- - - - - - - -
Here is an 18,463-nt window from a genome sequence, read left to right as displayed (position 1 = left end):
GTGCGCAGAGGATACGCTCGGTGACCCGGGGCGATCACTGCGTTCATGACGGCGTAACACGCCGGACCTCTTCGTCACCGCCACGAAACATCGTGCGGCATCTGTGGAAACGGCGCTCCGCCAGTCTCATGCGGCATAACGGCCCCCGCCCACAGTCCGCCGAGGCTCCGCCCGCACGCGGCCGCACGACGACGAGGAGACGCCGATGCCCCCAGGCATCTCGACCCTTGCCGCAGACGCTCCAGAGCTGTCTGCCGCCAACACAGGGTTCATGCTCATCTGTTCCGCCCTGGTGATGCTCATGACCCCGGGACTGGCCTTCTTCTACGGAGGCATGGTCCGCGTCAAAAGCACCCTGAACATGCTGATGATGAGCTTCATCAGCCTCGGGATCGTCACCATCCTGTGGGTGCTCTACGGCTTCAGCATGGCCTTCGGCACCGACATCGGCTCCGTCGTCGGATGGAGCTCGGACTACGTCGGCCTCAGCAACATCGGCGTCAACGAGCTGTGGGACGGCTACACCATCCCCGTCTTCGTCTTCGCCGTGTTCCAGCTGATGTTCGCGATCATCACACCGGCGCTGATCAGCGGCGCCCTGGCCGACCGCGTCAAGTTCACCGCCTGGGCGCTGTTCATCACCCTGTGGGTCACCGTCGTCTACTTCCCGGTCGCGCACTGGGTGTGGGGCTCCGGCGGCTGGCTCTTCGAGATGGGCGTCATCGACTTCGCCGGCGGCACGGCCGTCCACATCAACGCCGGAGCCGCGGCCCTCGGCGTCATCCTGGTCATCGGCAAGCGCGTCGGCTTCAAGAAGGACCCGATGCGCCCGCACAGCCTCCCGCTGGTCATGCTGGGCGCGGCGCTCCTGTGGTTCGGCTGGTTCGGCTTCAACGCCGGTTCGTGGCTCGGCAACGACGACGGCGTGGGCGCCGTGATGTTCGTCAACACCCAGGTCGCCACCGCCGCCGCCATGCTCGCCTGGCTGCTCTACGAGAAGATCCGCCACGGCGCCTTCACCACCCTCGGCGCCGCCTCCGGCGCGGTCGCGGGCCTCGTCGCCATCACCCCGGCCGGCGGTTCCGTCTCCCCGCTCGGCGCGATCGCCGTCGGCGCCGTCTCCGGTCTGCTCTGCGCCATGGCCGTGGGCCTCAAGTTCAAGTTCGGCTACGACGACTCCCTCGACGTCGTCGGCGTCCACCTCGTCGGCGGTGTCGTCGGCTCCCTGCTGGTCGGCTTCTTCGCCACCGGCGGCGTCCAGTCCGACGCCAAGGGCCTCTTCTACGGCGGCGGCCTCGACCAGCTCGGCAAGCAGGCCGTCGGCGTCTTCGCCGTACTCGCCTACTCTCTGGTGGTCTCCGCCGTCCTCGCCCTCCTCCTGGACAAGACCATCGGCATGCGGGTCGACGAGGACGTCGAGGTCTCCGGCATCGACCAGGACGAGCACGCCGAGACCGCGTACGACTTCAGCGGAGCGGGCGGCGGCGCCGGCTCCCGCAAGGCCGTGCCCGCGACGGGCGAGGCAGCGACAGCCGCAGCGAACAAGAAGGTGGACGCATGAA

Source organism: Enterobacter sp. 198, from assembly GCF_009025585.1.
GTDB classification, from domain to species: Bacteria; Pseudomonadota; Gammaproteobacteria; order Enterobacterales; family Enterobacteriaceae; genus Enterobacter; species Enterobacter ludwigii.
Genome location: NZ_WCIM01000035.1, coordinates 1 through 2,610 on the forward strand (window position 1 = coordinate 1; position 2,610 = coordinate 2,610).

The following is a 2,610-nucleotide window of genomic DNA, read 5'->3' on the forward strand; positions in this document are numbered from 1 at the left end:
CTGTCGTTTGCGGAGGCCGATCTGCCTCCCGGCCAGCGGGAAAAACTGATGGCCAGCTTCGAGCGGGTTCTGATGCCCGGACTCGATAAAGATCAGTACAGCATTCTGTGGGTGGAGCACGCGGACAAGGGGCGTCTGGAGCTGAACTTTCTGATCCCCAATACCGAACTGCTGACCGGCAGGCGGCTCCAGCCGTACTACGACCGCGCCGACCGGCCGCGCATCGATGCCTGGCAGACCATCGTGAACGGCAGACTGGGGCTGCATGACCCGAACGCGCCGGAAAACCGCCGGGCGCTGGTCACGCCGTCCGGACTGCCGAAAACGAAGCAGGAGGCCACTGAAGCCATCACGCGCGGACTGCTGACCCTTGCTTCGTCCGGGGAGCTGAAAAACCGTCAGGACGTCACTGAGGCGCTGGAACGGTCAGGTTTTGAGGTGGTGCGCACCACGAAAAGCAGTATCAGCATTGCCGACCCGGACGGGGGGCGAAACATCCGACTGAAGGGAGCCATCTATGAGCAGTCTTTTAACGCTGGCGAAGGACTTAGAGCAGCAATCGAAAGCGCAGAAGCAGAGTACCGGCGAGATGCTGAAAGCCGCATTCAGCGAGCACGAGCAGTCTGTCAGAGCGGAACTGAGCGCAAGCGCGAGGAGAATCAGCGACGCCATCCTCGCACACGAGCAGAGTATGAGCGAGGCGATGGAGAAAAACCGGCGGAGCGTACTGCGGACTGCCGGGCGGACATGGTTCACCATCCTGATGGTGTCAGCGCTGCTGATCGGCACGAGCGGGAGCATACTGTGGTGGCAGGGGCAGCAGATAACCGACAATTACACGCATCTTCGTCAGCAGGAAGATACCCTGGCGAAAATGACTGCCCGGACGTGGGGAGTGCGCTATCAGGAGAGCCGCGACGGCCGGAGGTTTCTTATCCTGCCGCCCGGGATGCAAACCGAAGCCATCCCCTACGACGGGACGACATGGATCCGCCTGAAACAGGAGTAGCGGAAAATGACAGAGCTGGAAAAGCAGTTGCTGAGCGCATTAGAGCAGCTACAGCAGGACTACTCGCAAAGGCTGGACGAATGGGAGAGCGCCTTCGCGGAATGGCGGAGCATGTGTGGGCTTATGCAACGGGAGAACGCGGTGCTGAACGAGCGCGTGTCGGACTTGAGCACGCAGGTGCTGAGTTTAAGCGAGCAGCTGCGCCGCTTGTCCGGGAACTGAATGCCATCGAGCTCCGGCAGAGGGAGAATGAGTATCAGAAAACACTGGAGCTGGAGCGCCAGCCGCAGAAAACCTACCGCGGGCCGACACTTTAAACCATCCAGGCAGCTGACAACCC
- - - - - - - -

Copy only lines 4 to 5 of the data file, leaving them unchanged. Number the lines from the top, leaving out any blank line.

GTDB classification, from domain to species: Bacteria; Pseudomonadota; Gammaproteobacteria; order Enterobacterales; family Enterobacteriaceae; genus Enterobacter; species Enterobacter ludwigii.
Genome location: NZ_WCIM01000035.1, coordinates 1 through 2,610 on the forward strand (window position 1 = coordinate 1; position 2,610 = coordinate 2,610).